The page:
This book was a page-turner for me. Mostly because I kept waiting for that moment—the one that would make it perfectly clear why Hannah Baker decided to kill herself. But that moment never came. At first, I thought her reasons were shallow, but then I realized something. It is never about one significant event or one defining moment, but rather, it's a culmination of things that make a person feel as if they have no way out. It's so sad to think about that, and in the story, it was heart-wrenching to know that this vibrant, once-happy girl could spiral so far down as to feel that she had no other option but to kill herself.

I know you're probably thinking this sounds like a depressing read. And in some ways, maybe it is. But it's also enlightening. And for a teen, I think it can maybe even change the way they view others around them, especially those that may be considered an "outcast" or those who are experiencing challenges.

For my review, I give this novel 4 stars. I recommend it to anyone who likes YA Contemporary novels that deal with heavy issues. But warning: Some of the content may not be appropriate for young teens or those adults who like super clean reads.

And on a lighter note...

It's time for cookies!


These scrum-dilly-umptious cookies are called Earthquake Cookies. I've made these before and they're super easy to make and taste delicious! Just make sure you have a box of Devil's Food cake mix on hand. You can find the recipe HERE.

Happy Baking and Reading!

Wednesday, June 10, 2015

Books and Cookies: Book Review for THE SKY IS EVERYWHERE

Well, my kids are officially out of school now, and after throwing a pool party to celebrate the end of school, we are definitely ready for summer vacation! I figured I'd let my kids have a few days of "free for all" before I crack the whip and put them on a schedule. We'll see...

So, I do have another book review for you today! I'm super excited about this one because this is a book I read recently and immediately fell in love with. It's true. I think I might have a crush on this book. And the author. :)


For starters, I loved the title: THE SKY IS EVERYWHERE. Doesn't it just sound pretty? And then the writing was beautiful and literary and oftentimes poetic. The book deals with death and grief, love and friendship, and all the quirkiness that makes families unique.

In this YA Contemporary novel, the MC, Lennie Walker, is an extremely likable character with a strong voice. Still reeling from the death of her sister, Lennie struggles to come to terms with what her life means now that her older sister is gone. She has to redefine herself and discover an inner strength she didn't know she possessed without her sister. But along her journey of self-discovery, she leaves trails of notes, poems, and memories of her and her sister that are found on scraps of paper, coffee cups, sheet music, etc. *Warning* Plan to have a box of tissues by your side, because the notes she scatters throughout her town are emotional and heart-breaking and truly raw.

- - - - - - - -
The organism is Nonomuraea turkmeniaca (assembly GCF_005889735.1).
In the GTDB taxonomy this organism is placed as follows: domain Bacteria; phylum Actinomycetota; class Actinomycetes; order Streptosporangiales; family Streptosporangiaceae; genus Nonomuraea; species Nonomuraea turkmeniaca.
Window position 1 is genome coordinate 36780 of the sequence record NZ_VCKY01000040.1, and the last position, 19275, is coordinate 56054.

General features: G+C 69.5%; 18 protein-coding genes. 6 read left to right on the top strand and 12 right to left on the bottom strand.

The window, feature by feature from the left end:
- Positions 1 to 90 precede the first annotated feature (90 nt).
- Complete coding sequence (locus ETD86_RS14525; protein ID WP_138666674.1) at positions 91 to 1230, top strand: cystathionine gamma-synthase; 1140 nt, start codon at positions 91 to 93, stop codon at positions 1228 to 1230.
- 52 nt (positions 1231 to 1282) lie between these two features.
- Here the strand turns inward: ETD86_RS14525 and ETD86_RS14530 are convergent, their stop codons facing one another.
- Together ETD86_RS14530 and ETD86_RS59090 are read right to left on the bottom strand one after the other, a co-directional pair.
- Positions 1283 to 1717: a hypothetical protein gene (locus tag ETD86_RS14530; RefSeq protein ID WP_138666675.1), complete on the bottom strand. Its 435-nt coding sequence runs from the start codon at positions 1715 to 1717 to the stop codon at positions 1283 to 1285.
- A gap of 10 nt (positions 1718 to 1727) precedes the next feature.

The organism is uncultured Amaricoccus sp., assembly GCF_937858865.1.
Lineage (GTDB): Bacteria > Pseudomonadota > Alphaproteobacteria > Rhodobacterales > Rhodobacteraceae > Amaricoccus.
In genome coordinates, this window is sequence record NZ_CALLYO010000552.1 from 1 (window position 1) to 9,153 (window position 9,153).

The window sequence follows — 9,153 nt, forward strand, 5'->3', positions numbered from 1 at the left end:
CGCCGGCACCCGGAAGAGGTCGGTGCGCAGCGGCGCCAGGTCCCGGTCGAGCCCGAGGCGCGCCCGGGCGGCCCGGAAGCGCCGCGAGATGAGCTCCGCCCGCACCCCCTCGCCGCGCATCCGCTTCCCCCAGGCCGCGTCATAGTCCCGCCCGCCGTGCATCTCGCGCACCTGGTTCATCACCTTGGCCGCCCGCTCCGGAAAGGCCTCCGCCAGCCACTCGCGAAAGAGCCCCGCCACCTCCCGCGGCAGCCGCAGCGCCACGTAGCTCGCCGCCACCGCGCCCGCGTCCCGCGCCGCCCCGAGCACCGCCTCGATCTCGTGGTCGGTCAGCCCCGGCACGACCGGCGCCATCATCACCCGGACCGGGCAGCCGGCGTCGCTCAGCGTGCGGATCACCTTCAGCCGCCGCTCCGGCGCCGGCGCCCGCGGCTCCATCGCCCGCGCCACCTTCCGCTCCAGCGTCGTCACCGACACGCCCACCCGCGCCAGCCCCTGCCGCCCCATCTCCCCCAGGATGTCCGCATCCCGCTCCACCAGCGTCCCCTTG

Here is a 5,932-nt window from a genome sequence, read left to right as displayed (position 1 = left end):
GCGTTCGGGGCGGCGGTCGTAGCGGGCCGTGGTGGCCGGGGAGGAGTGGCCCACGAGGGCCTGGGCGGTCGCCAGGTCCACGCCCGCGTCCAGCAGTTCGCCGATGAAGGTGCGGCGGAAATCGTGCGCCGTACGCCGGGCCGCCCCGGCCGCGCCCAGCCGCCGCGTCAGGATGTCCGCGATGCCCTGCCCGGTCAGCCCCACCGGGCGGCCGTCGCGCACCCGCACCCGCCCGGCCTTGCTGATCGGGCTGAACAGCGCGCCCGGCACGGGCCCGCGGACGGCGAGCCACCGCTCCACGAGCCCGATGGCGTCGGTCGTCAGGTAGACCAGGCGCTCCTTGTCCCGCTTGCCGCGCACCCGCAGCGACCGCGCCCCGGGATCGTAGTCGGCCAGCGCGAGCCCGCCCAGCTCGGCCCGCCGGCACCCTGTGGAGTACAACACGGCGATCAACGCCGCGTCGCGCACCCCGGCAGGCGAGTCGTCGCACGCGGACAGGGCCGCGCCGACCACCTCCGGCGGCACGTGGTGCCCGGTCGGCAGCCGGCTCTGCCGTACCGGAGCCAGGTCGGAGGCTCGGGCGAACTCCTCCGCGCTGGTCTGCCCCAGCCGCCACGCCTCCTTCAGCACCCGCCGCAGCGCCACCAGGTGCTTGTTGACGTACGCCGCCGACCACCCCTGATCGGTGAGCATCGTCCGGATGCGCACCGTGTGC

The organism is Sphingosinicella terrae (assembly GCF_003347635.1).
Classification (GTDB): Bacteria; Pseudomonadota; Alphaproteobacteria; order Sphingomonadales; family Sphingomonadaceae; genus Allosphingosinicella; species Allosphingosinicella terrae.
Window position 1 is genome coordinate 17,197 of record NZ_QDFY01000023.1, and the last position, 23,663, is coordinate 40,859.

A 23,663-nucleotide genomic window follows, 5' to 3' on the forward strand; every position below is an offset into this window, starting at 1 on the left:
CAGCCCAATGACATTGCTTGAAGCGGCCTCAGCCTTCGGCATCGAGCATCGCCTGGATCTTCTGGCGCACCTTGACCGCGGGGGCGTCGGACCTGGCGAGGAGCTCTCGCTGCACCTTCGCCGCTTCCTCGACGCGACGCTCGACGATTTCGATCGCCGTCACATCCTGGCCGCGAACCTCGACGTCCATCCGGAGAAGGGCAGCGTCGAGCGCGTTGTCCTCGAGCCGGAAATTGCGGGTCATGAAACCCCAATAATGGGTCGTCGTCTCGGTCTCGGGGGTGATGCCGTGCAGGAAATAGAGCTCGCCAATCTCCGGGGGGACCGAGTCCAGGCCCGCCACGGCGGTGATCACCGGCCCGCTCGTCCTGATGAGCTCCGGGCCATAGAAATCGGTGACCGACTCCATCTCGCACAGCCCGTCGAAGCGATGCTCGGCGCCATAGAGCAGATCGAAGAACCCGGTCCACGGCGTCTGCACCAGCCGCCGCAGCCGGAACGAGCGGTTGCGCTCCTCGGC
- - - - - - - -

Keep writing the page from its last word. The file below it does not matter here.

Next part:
Then there are those moments of light-heartedness and humor. And those moments where we as the reader fall in love at the same time she does. And of course, in order for her to grow, she must make choices that betray who she once was. And who she wants to be.

In the end, she's torn between "a boy who will help her remember and a boy who can make her forget."

It truly is a wonderful read, but be prepared to experience every emotion as you read this book. Be prepared to experience Lennie's highs as well as Lennie's lows. Trust me, you won't be disappointed!

As for my review, I give this book 5 stars. Enough said.

Now for some cookies...


My husband loves Snickerdoodles, and while this isn't the recipe I use to make these cookies, this looks like a good one. If you love Snickerdoodles, you can find the recipe HERE.

Happy Baking and Reading!

Monday, June 8, 2015

Books and Cookies: Book Review for REMAKE

Are you excited for the approach of summer? Tomorrow is my kids' last day of school, and while I'm looking forward to a little less of a routine and sleeping in past 7:00, I'm also a little nervous about keeping FIVE boys entertained. Wish me luck! (I'm gonna need it...)

If you're like me, then you probably have a whole stack of books that you're looking forward to reading this summer. Or perhaps you're looking for a few good books to add to your TBR list. Maybe you'll find what you're looking for in one of my book reviews this week.

I've been reading a lot of Young Adult books lately because that's the genre I write, so if you enjoy reading YA, you'll probably like some of these books I'll spotlight this week. This first one is REMAKE by Ilima Todd.


Set in a futuristic dystopian society where children are raised in batches instead of families, this novel delves into the idea of what it would be like to live without a family. And it's interesting to see the distinct difference between the Rebels who still live in families as opposed to the children, also known as Batchers, who are raised without parents and have limitless freedoms and no consequences.

Batchers are given hormone suppressants so everyone looks the same and there are no differences between male and female. At the age of seventeen, the Batchers get to experience a Remake where they choose their gender and what they want to look like. This novel brings about the question of gender and what makes us male versus female. It's a very interesting take on the whole idea of gender and what it would be like if we could choose our own gender.